I admit I am probably slightly more name-driven when it comes to picking my movies. Plus, if there is a face popping up in several different genres, I might get hooked. Bill Camp seems to pop up in very diverse movies; it is really rather ironic that, for all the various genres, he often plays an unlikable character, or at least one with an impossible task or a hidden agenda. I have never consciously seen him cheerful or happy or anywhere near exuberant. It is to his credit that I never thought of him as anywhere near typecast. Speaks to the quality of his acting.Continue reading
Join us every week for a trip into the weird and wonderful world of trailers. Whether it’s the first teaser for the latest instalment in your favourite franchise, an obscure preview for a strange indie darling, whether it’s good, bad, ugly or just plain weird – your favourite pop culture baristas are there to tell you what they think.
Do you know how difficult it is to get your hands on trailers for video games before, say, 1995? The short and boring answer is: pretty difficult. If we wanted to present a trailer for one of the Ultima games featuring the Guardian, the series’ long-time antagonist, we’d have to resort to an ultra-low resolution video for Ultima IX, and that’d be in no one’s interest. (Also, we already posted that one last week.) So instead, here’s a very loosely related trailer for The Texas Chainsaw Massacre II, which didn’t just feature one Dennis Hopper, but also Bill Johnson, who would later voice the Guardian. These days, we get the likes of Willem Dafoe and Liam Neeson in video games, but in 1992 we had to make do with the guy who played Leatherface.Continue reading
Mid-February in the Swiss capital: as the pandemic grinds on it’s definitely getting to me more. Differently from many, it’s not the relative lack of social contact: I’m not the most social animal at the best of times. I would even say it’s been quite good for me and my wife that we’ve both been working from home for much of the last year, which means that we don’t just see each other in the morning when we’re still tired and in the evening when we’re tired again. I have been seeing a friend once a week for coffee, but beyond this I don’t acutely miss going out and meeting people in larger numbers than what I can count on one hand; I can get most of the social interaction I need via Skype, Zoom and Tabletop Simulator – the latter of which allows us to rule at the boardgame Pandemic during an actual pandemic. What times we live in!Continue reading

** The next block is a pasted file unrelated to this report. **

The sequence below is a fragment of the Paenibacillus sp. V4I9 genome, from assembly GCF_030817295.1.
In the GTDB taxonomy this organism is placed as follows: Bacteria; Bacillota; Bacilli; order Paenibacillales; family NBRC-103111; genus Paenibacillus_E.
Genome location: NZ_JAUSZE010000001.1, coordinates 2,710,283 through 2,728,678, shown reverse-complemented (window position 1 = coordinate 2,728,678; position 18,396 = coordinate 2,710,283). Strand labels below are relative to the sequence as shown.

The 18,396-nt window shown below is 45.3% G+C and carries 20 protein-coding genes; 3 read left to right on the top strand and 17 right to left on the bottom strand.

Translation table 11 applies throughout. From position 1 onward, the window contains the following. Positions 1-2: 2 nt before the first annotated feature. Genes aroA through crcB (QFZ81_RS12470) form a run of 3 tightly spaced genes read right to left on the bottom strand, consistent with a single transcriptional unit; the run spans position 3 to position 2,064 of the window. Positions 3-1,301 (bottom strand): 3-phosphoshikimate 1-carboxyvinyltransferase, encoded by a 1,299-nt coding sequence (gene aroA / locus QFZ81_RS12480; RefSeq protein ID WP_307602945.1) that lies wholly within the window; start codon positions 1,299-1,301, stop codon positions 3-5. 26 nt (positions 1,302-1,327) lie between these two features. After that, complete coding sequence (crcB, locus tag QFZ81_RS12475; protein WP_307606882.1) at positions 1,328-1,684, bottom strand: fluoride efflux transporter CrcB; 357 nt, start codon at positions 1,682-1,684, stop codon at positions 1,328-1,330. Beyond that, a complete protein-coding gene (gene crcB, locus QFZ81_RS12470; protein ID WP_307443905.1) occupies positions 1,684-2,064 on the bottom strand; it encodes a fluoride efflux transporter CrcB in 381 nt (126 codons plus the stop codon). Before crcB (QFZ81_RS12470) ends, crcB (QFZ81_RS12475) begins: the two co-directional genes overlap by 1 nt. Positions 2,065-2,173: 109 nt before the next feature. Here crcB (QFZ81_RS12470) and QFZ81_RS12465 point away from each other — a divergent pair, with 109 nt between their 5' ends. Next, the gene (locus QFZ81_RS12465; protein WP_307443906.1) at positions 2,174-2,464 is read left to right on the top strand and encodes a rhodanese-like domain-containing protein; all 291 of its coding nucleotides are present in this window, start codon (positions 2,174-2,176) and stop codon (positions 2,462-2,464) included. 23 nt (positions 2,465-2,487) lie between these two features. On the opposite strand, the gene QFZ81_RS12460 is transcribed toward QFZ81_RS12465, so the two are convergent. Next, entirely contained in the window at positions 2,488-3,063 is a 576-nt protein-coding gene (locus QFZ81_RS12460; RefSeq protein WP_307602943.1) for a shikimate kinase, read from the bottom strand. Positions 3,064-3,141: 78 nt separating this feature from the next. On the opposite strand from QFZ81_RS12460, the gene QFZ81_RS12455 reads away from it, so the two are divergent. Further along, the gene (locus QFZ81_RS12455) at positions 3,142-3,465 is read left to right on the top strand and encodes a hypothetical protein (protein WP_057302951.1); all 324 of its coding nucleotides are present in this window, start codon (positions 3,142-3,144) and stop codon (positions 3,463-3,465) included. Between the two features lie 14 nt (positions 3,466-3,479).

In an instant, they were gone. Family, friends, lovers. You turned around for one moment, and when you turned back they were gone. Where? Why? Who knows. How to go on? Who knows. And how can you ever hold on to anyone again if you don’t know whether it might happen again?
No, I’m not talking about the Snap. (We’ve done enough of that elsewhere.) I’m not talking about the Rapture either, not quite. What I am talking about is one of the strangest, saddest, most infuriating, most hopeless, most hopeful stories I’ve seen, on TV or elsewhere: The Leftovers.
How’s that for galactic serendipity? For our 22nd episode, we’re strapping on our Infinity Gauntlets and snapping our fingers to discuss the 22nd film in the Marvel Cinematic Universe: Avengers: Endgame. Is it a worthy finale to the Infinity Saga or is it a titanic misstep? Were these particular fans serviced to their satisfaction or did they leave the cinema with a frown? Did we laugh, cry and cheer as the original Avengers line-up do their victory lap? Join us and find out! Beware: major spoilers for Infinity War and Endgame (and no, we don’t mean the play by Samuel Beckett)!
It’s September, and the world is coming to an end on this month’s episode. Join Mege and Matt as they talk about the post-apocalypse in pop culture, from Obsidian’s epic role-playing game Fallout: New Vegas via Mad Max: Fury Road to – bear with us on this one – the HBO series The Leftovers. We also discuss Spike Lee’s latest joint, BlacKkKlansman, and talk about Sarah Vowell’s book Assassination Vacation.
Tune in for episode 6 of A Damn Fine Cup of Culture podcast, which returns us to a long time ago (all together now!) in a galaxy far, far away: what did we think of The Last Jedi? What role did that mega-franchise play in our childhood? And has Rian Johnson ruined or renewed Star Wars? Also, some thoughts on The Leftovers – the novel, not the series – and on Yorgos Lanthimos’ The Killing of a Sacred Deer.
The Leftovers was already an odd beast in its first season. Here’s a series about a world where, on October 14 three years ago, 2% of the world’s population just vanished. Poof. You may have been sitting at breakfast with your family, you may have been getting in the car where you’ve just put your infant after shopping for groceries, you may have been in the middle of having a tryst with someone not your wife – and from one moment to the next, they’re gone. Your highschool sweetheart that you occasionally see at the store? Gone. The old man who touched you when you were a kid? Gone. What’s this? The Rapture?
I don’t know. It’s a mystery.
— Tom Stoppard, Shakespeare in Love
Remember the days when we were all wondering what was down that hatch and what the hell those numbers meant? (I sometimes can’t remember what I ate the previous evening, but I will be able to list those damn numbers on my deathbed: 4, 8, 15, 16…) Remember when we were itching to find out more about Jacob, or the Others, or what the hell that black fog creature was? And remember those last couple of seasons that basically mocked us for wanting to know by saying, “Answers? Answers are for dummies. Have a trite, saccharine scene in a church instead.”